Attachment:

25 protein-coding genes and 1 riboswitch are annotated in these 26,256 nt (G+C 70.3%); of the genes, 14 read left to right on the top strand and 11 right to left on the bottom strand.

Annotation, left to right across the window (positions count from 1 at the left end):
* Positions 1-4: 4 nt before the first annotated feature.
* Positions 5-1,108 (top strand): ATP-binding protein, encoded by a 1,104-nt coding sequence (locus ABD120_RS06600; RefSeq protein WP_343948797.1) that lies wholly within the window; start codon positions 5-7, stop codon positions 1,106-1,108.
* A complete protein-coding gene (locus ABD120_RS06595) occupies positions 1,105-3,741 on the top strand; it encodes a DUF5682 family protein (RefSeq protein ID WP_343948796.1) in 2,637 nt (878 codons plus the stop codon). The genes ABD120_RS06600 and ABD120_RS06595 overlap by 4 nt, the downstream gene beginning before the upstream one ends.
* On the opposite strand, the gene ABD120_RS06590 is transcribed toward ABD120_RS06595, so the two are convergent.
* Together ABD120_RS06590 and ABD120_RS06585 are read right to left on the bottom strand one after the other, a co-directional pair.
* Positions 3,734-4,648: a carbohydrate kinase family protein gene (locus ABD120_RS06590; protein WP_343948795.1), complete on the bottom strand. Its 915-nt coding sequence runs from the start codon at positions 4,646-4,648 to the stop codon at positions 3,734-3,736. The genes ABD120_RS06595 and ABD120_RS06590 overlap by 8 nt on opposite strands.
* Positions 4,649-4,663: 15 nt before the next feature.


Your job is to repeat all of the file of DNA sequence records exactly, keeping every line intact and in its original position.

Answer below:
25 protein-coding genes and 1 riboswitch are annotated in these 26,256 nt (G+C 70.3%); of the genes, 14 read left to right on the top strand and 11 right to left on the bottom strand.

Annotation, left to right across the window (positions count from 1 at the left end):
* Positions 1-4: 4 nt before the first annotated feature.
* Positions 5-1,108 (top strand): ATP-binding protein, encoded by a 1,104-nt coding sequence (locus ABD120_RS06600; RefSeq protein WP_343948797.1) that lies wholly within the window; start codon positions 5-7, stop codon positions 1,106-1,108.
* A complete protein-coding gene (locus ABD120_RS06595) occupies positions 1,105-3,741 on the top strand; it encodes a DUF5682 family protein (RefSeq protein ID WP_343948796.1) in 2,637 nt (878 codons plus the stop codon). The genes ABD120_RS06600 and ABD120_RS06595 overlap by 4 nt, the downstream gene beginning before the upstream one ends.
* On the opposite strand, the gene ABD120_RS06590 is transcribed toward ABD120_RS06595, so the two are convergent.
* Together ABD120_RS06590 and ABD120_RS06585 are read right to left on the bottom strand one after the other, a co-directional pair.
* Positions 3,734-4,648: a carbohydrate kinase family protein gene (locus ABD120_RS06590; protein WP_343948795.1), complete on the bottom strand. Its 915-nt coding sequence runs from the start codon at positions 4,646-4,648 to the stop codon at positions 3,734-3,736. The genes ABD120_RS06595 and ABD120_RS06590 overlap by 8 nt on opposite strands.
* Positions 4,649-4,663: 15 nt before the next feature.